Cubism and Value Pablo Picasso and Georges Braque

download Cubism and Value Pablo Picasso and Georges Braque

of 22

  • date post

    17-Dec-2015
  • Category

    Documents

  • view

    223
  • download

    0

Embed Size (px)

Transcript of Cubism and Value Pablo Picasso and Georges Braque

  • Slide 1
  • Cubism and Value Pablo Picasso and Georges Braque
  • Slide 2
  • Pablo Picasso Born in Mlaga, Spain on October 25, 1881 Loved to draw and paint even as a child Studied art in college Worked with bronze, ceramics, paints, plastic, and pens Liked to paint women Famous for the style of Cubism Died April 8, 1973
  • Slide 3
  • George Braque Born in Argentuil, France on May 13, 1882 Wanted to become a house painter like his father and grandfather Went to college (cole des Beaux-Arts) for art Started his career as an Impressionist painter Also invented Cubism with Picasso Died in Paris on August 31, 1963
  • Slide 4
  • Cezannes influence The Bibemus Quarry, 1895 He saw painting as the construction and arrangement of shapes and color on a two-dimensional surface
  • Slide 5
  • Cubism Form of art that started in the early 1900s (1906-07) First form of abstract art A new way of seeing that kept painting relevant with the advent of the camera Influenced by Cezanne who didnt like to use perspective in his paintings Usually depicts real people, objects, or places but not from one viewpoint. You see many parts of the subject at one time.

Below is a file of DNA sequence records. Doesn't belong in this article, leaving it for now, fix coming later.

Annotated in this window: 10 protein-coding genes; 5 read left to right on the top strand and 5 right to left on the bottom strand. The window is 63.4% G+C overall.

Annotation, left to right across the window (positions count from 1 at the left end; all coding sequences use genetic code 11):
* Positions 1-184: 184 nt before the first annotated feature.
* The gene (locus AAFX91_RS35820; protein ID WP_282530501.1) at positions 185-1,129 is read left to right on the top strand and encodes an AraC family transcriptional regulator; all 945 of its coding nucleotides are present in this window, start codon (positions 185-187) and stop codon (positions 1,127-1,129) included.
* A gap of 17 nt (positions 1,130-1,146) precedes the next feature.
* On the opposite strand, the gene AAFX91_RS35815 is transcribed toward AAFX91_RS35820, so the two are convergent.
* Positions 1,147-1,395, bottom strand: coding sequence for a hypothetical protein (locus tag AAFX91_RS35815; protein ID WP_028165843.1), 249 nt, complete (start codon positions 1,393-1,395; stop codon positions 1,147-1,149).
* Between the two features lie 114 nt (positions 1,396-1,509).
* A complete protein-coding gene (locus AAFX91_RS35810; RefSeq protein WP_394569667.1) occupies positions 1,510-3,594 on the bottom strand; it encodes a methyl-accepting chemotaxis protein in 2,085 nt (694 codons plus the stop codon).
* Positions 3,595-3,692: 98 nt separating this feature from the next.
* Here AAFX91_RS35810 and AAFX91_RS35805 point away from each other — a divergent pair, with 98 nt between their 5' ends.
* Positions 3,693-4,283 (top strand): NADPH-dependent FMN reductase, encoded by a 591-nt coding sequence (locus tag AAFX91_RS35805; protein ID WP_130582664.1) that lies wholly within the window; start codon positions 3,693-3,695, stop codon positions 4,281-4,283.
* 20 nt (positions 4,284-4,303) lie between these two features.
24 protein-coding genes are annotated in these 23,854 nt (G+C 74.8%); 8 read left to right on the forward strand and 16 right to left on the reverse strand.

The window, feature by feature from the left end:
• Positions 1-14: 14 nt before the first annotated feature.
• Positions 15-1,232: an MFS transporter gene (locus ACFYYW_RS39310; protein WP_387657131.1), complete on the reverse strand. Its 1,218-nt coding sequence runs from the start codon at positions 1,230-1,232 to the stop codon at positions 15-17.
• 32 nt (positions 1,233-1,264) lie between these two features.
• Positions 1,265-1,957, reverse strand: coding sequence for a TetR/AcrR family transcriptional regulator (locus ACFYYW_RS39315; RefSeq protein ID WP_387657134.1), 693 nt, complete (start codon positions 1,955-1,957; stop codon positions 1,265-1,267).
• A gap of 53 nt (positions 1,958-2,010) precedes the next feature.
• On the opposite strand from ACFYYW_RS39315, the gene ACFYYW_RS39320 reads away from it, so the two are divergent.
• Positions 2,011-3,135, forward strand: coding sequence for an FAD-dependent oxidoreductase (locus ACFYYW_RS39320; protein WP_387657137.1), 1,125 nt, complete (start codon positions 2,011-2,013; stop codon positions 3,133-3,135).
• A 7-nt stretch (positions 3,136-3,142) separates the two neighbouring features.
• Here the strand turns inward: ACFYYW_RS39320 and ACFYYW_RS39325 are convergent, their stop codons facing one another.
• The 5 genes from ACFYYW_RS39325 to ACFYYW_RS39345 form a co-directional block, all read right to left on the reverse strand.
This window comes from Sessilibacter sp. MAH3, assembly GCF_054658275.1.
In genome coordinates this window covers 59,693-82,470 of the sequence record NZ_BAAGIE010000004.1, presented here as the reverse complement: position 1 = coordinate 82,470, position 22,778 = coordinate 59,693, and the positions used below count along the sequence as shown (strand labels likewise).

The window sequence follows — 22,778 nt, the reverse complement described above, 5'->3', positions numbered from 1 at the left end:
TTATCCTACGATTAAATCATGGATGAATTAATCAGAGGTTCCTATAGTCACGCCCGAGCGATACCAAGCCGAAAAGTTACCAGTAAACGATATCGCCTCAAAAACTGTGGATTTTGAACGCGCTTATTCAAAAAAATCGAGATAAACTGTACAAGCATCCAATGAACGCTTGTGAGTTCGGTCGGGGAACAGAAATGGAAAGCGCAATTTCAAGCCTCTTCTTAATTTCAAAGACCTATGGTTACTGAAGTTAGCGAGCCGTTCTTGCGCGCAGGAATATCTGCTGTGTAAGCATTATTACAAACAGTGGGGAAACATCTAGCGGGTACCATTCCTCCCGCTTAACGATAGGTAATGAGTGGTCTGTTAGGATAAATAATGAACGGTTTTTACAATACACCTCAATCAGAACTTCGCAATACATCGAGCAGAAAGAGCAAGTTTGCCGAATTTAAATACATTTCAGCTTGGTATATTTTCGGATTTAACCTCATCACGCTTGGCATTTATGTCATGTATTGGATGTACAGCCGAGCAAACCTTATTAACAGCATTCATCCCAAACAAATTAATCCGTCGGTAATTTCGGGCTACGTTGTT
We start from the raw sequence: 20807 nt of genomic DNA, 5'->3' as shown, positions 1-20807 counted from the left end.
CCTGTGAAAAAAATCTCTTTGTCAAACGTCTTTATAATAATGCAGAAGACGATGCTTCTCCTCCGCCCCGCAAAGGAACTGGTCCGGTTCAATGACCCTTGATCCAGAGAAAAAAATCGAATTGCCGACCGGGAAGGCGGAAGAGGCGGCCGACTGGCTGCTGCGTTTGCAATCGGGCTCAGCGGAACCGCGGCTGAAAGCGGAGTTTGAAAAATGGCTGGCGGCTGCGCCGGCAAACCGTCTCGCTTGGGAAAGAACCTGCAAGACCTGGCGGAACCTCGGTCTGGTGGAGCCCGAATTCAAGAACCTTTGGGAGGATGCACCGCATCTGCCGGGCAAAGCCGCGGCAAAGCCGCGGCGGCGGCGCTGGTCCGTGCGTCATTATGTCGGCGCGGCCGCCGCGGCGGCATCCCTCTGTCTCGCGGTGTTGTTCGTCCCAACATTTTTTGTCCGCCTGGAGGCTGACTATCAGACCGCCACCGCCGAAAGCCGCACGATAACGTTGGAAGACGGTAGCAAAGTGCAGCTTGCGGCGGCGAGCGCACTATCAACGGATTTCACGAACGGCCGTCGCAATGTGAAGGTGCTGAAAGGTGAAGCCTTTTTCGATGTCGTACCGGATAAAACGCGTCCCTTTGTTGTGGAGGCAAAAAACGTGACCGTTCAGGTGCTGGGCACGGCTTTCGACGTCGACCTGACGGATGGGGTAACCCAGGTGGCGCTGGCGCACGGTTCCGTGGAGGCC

• Slide 6
  • Cubism Dora Maar Dora Maar Seated, Picasso, 1937
  • Slide 7
  • Influence of African Art
  • Slide 8
  • Violin and Jug, 1910, Georges Braque
  • Slide 9
  • Man in the Cafe, 1912, Juan Gris
  • Slide 10
  • Portrait of Ambroise Vollard early Cezanne vs. Picasso
  • Slide 11
  • Value Definition: The lightness or darkness of a color. Do you see the changes in value in George Braques Bottle and Fishes?
  • Slide 12
  • Fractured Value Project!
  • Slide 13
  • Slide 14
  • Steps 1. Complete value scale 2. Sketch out idea in sketchbook (draw contour lines, fracture image, decide values) 3. Redraw image with fractures on larger paper. Begin shading. 4. Add value to each shape.
  • Slide 15
  • Value Scale
  • Slide 16
  • Complete a 10 pt value scale using an ebony pencil Blend! The lightest value will be white and the darkest value will be black.
  • Slide 17
  • Contour Lines Definition: Outlines or exterior shell of an object. Pick a subject and draw the contour lines to fill up the majority of thumbnail in your sketchbook. Reminder: This is a sketch, not a completed work of art. It should not take long.
  • Slide 18
  • Fracture the image / add value Break up or fracture your image in a linear way to make your image look like a puzzle. Remember: the more lines, the more complicated your image will be. This also means the more time it will take. Choose wisely! You will fill each section, or shape, from black to white value just like with the value scale. Decide how you will fill each section in your sketchbook BEFORE you start your project!
  • Slide 19
  • Fracture ideas
  • Slide 20
  • Slide 21
  • Slide 22
  • Steps 1. Complete value scale 2. Sketch out idea in sketchbook (draw contour lines, fracture image, decide values) 3. Redraw image with fractures on larger paper. Begin shading. 4. Add value to each shape.